• Our bodies have no ultimate meaning or purpose when it comes to our gendered physical forms. How else do we explain the government’s agreement to pay for the mutilation of perfectly healthy reproductive organs in order to "confirm" one's perceived gender identity?
  • The individual parts of our bodies have no ultimate meaning or purpose. This why some people now ask doctors to amputate healthy arms or legs or blind their eyes if they believe they are "transabled.”

Why, then, should "health standards" matter for what we weigh?

If there is no ultimate purpose or meaning of the human body (apart from whatever we, as independent individuals, decide such meaning to be), then beauty and health must be created, not discovered. And what society has traditionally said is "healthy" may be radically different than how people today construct their own definition of health.

A psychology professor recently criticized doctors for "medical fat shaming" in order to "motivate people to change their behavior," because this “malpractice” is stressful to patients. "Sizeism" must be confronted, just as "sexism," "ageism," "classism" or "transphobia."

Seen in this light, Michelle Obama's fitness and food initiatives are exercises in discrimination, reinforcing the prejudiced notion that one should strive for a certain kind of physical form. According to those who come out as fat, no weight is better than any other weight. To assume otherwise is to further prejudice.

Fatness and Beauty 

No weight is better than any other weight when it comes to beauty either. No physical form should be considered more beautiful than another. Neither fatness nor thinness is objectively desirable.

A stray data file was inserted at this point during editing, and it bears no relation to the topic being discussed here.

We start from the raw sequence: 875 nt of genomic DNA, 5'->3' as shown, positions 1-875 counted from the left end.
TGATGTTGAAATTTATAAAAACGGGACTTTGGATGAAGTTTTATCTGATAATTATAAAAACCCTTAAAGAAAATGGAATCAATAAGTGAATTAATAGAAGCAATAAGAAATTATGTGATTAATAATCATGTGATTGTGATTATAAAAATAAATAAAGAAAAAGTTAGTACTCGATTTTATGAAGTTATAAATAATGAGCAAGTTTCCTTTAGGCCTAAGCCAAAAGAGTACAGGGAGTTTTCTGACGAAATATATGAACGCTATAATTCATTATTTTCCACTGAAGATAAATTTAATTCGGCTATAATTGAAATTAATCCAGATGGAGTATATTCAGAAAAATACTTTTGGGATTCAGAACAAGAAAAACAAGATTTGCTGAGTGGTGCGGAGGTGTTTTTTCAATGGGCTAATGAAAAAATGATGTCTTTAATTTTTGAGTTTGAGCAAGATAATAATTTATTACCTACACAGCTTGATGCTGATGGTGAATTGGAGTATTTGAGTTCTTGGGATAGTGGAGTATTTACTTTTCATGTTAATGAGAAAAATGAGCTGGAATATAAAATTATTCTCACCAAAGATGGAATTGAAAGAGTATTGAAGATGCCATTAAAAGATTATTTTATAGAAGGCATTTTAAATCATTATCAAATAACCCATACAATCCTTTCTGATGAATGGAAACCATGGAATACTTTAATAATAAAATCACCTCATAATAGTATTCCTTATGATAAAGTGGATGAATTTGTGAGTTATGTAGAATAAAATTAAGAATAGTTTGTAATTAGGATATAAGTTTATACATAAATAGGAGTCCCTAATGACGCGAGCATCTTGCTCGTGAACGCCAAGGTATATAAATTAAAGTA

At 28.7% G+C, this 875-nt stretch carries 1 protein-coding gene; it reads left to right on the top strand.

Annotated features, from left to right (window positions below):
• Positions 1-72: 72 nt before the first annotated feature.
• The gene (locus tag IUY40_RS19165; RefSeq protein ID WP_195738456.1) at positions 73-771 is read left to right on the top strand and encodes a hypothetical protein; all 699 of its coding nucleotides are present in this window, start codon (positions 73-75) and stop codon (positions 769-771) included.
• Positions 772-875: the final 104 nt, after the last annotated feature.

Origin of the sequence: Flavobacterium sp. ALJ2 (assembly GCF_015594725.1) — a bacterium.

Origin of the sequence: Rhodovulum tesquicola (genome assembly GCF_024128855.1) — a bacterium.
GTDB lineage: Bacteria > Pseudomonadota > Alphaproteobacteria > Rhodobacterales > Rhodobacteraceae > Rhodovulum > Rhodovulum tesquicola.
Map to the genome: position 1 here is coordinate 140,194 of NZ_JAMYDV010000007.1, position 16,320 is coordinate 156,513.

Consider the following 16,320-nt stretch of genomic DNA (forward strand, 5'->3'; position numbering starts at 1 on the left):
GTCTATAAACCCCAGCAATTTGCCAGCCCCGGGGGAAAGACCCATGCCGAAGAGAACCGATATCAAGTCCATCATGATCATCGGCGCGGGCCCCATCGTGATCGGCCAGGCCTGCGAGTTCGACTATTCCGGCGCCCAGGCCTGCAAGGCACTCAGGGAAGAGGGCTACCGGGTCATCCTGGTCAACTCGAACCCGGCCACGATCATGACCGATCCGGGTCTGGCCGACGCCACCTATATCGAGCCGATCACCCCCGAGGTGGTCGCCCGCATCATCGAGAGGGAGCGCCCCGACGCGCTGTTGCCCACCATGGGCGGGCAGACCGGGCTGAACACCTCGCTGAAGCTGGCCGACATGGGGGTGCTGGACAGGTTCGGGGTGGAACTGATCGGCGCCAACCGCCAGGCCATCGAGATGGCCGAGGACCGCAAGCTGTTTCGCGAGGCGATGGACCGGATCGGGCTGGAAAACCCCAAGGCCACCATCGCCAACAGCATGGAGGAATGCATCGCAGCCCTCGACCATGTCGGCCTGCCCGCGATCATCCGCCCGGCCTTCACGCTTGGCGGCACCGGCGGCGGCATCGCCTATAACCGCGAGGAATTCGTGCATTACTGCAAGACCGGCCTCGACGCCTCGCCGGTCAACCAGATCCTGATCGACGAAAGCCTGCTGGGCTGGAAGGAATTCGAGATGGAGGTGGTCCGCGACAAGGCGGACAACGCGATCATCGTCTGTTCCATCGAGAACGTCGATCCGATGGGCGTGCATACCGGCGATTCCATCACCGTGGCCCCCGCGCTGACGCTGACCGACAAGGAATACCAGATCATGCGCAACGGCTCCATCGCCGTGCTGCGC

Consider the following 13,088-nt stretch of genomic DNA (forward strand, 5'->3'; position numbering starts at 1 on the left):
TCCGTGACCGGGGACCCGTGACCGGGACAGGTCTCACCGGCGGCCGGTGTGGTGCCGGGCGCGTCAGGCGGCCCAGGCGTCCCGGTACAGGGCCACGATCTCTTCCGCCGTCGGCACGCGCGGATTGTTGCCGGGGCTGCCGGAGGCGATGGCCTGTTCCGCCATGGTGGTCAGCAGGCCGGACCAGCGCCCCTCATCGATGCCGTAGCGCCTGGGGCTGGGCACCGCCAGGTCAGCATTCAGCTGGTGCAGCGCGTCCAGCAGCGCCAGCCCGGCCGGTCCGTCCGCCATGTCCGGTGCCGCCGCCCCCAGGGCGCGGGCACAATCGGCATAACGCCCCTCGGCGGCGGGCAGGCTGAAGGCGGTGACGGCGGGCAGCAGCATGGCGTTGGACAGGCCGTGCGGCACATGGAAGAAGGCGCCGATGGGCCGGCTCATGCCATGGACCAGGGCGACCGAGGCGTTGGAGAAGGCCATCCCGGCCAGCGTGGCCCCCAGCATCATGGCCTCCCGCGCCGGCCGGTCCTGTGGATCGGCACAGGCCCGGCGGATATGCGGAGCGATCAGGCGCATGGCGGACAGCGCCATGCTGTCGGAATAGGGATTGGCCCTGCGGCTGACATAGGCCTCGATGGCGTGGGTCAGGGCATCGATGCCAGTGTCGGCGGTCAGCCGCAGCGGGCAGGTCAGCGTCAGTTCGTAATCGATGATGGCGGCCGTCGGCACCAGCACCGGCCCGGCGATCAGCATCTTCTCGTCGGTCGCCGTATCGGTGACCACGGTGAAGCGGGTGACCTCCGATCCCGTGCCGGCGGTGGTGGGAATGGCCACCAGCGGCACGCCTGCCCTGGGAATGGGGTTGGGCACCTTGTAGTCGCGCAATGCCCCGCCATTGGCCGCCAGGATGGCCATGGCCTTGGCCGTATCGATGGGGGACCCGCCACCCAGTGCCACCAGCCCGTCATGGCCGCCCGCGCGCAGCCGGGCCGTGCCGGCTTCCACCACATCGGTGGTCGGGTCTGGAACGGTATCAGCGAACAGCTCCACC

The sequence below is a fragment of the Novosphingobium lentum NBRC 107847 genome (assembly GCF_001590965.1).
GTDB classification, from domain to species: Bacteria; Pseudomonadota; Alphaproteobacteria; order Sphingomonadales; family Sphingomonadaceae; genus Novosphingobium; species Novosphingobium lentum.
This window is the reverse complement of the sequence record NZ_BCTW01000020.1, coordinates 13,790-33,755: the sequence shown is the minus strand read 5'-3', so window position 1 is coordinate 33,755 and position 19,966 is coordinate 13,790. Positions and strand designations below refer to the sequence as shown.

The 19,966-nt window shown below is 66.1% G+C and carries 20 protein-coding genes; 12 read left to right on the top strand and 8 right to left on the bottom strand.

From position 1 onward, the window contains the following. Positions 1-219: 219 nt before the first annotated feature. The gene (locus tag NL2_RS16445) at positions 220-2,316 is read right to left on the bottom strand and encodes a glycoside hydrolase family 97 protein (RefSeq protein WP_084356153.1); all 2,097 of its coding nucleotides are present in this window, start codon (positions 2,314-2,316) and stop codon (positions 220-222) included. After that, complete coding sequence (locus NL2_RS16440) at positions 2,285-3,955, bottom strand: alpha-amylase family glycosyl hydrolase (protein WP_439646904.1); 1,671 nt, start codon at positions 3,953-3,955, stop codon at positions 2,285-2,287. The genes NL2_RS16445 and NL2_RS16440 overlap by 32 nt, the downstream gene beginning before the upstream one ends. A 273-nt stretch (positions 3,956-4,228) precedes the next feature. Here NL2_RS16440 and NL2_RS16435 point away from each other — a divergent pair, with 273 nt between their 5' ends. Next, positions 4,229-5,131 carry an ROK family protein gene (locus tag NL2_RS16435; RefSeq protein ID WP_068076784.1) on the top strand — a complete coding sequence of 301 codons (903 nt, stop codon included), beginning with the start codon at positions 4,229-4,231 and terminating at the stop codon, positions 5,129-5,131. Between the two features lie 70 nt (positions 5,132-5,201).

Lindy West believes we should change society's expectations of beauty so that fatness will be accepted. "Fat rolls and arm fat and bellies," she says, "what if I found that objectively beautiful? What if I decided that's beautiful?" If we decide what constitutes "health," why not "beauty," too?

In the end, all we are left with is difference and diversity, where the only way to find happiness is to accept your current state and oppose anyone who would be prejudiced in some way against your appearance.

Testimony of a Trans Fattie

I've been reading Trans Bodies, Trans Selves, a resource for the transgender community that explains the gender theories that drive the transgender movement.

Early in the book comes a testimonial from someone who identifies as a "Trans Fattie." Note how the story ties together "coming out" as transgender with accepting one's fatness:

"I am a genderqueer, trans woman. I also weigh over 400 pounds. These two realities have shaped my life in ways I never imagined, for both better and worse."

Here's how the story begins, with a little boy who feels out of place in society for reasons related to gender and weight:

"When I was a young, fat, feminine boy, my teacher was concerned that I was both out of shape and not behaving like the other boys when it came to recess and athletics. This is just one instance when my fatness and my transness came to be inextricably linked."